We will order an appraisal to determine value but the home inspection is for your records.
22. How can I protect my family from lead in the home?
If the house you're considering was built before 1978 and you have children under the age of seven, you will want to have an inspection for lead-based paint. It's important to know that lead flakes from paint can be present in both the home and in the soil surrounding the house. The problem can be fixed temporarily by repairing damaged paint surfaces or planting grass over effected soil. Hiring a lead abatement contractor to remove paint chips and seal damaged areas will fix the problem permanently.
23. Are power lines a health hazard?
There are no definitive research findings that indicate exposure to power lines results in greater instances of disease or illness.
24. Do I need a lawyer to buy a home?
Laws vary by state. Some states require a lawyer to assist in several aspects of the home buying process while other states do not, as long as a qualified real estate professional is involved. Even if your state doesn't require one, you may want to hire a lawyer to help with the complex paperwork and legal contracts. A lawyer can review contracts, make you aware of special considerations and assist you with the closing process. Your real estate agent may be able to recommend a lawyer. If not, shop around. Find out what services are provided for what fee and whether the attorney is experienced at representing homebuyers.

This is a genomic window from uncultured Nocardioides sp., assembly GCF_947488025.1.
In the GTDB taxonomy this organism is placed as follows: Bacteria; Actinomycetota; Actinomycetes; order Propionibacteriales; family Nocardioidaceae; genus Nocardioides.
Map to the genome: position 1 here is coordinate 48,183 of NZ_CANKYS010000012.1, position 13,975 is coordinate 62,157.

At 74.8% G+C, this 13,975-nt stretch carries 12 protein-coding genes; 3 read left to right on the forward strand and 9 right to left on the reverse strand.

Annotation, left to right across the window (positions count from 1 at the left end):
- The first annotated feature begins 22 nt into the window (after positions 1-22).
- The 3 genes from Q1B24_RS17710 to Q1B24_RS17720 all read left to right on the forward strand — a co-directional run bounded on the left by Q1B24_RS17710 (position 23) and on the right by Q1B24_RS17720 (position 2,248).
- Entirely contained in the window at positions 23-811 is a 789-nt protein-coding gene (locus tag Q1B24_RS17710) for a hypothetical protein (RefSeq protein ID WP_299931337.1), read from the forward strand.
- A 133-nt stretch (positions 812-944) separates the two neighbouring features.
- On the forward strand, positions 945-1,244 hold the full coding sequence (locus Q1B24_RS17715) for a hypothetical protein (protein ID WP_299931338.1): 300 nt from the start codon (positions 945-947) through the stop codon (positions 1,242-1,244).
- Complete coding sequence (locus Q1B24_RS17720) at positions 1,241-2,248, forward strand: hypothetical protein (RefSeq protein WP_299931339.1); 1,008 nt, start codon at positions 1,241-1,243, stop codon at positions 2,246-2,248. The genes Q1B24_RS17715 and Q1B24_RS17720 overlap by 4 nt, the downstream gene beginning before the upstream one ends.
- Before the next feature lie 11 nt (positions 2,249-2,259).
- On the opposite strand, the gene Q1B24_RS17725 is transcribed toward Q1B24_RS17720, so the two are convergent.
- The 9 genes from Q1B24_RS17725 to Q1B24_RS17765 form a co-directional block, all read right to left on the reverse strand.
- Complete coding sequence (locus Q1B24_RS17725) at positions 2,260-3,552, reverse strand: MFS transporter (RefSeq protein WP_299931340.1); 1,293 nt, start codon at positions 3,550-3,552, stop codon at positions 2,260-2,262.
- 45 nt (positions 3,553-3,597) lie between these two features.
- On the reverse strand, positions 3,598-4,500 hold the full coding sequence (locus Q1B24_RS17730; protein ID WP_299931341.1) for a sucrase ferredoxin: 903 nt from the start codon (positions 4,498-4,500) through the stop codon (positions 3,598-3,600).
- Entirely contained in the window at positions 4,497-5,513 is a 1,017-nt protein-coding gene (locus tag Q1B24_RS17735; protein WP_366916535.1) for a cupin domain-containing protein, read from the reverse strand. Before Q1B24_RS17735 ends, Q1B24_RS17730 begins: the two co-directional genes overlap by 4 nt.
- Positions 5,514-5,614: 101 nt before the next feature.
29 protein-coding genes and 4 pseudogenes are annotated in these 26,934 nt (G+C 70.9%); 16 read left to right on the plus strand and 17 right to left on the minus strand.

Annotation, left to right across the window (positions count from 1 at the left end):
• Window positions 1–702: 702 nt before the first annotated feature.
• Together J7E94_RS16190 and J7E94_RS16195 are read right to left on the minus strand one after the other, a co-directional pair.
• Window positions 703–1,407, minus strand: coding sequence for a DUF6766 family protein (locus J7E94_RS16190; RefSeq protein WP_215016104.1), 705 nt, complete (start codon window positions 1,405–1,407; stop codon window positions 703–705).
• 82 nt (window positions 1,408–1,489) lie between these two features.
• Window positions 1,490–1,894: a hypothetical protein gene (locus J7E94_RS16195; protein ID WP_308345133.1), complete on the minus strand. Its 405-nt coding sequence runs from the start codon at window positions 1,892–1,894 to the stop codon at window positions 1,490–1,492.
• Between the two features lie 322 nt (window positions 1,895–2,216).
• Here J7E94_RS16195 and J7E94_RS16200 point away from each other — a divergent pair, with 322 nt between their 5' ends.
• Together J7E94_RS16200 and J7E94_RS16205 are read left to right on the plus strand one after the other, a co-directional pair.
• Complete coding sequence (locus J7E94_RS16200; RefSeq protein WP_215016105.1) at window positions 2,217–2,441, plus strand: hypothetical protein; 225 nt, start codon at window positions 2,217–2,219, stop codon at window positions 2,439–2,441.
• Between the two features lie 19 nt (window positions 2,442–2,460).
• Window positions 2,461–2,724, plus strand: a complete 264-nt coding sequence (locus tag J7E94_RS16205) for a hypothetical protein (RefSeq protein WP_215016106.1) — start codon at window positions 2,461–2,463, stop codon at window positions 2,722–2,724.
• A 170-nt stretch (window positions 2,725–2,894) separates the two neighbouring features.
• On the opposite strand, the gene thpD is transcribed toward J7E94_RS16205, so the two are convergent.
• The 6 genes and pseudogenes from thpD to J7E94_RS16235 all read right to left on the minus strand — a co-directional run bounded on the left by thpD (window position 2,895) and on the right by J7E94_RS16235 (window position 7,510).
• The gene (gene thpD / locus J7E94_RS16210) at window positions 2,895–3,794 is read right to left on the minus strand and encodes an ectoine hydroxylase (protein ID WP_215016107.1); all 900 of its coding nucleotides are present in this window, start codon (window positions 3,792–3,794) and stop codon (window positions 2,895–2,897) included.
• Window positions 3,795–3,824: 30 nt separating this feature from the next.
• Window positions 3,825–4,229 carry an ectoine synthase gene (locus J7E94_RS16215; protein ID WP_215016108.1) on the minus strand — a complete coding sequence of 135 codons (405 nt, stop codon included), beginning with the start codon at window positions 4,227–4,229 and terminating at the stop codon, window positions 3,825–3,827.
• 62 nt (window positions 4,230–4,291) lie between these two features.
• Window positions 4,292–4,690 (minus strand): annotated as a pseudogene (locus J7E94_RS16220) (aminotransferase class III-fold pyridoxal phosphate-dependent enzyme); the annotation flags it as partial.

25. Do I really need homeowner's insurance?
Yes. A paid homeowner's insurance policy (or a paid receipt for one) is required at closing, so arrangements will have to be made prior to that day. Plus, involving the insurance agent early in the home buying process can save you money. Insurance agents are a great resource for information on home safety and can give tips on how to keep insurance premiums low.
26. What steps could I take to lower my homeowner's insurance costs?